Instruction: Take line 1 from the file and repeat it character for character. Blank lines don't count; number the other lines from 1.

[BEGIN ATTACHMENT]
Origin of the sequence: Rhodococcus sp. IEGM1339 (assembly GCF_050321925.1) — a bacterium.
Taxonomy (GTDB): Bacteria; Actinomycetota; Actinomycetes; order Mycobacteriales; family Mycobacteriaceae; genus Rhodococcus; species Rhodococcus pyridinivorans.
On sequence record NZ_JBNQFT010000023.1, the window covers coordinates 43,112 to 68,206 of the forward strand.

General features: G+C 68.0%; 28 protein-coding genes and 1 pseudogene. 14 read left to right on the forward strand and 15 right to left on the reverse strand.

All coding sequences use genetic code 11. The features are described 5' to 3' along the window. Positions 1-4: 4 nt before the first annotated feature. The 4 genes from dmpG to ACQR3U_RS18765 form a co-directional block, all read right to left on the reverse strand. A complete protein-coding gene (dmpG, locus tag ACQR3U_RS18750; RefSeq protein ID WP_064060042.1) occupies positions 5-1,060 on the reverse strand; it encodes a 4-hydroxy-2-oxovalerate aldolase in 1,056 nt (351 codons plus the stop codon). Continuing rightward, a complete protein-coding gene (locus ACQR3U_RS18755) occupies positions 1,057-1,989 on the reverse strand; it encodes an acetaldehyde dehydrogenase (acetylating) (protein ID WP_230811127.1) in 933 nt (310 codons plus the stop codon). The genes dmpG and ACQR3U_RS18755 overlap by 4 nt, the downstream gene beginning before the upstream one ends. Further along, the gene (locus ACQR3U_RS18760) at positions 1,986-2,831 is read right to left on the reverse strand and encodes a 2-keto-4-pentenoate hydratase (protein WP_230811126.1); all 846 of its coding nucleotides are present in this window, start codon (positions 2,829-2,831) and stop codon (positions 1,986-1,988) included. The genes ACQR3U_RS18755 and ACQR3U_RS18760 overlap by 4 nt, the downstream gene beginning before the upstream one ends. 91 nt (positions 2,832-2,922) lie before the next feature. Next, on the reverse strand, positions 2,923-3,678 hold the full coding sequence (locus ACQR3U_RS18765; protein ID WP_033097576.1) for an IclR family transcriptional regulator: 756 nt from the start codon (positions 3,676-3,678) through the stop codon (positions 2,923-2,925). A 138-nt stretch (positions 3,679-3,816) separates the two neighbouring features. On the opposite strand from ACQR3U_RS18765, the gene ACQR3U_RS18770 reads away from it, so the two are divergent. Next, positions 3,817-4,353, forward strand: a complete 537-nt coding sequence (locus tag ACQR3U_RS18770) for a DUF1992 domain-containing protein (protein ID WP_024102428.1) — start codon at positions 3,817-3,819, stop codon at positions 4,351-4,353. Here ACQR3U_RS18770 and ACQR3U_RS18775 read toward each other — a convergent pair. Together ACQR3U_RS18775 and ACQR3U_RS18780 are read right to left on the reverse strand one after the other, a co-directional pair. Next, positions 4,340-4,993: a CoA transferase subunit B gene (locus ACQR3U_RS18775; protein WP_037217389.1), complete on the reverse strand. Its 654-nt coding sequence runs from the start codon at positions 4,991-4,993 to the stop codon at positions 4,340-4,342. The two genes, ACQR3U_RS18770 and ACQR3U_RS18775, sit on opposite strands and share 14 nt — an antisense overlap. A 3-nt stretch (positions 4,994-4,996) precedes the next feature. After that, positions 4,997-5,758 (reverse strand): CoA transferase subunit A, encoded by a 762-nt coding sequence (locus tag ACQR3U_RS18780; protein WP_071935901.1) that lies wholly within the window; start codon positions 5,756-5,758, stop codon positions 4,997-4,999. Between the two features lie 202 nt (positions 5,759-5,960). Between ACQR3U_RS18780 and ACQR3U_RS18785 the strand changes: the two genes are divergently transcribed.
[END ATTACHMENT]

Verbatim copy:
Origin of the sequence: Rhodococcus sp. IEGM1339 (assembly GCF_050321925.1) — a bacterium.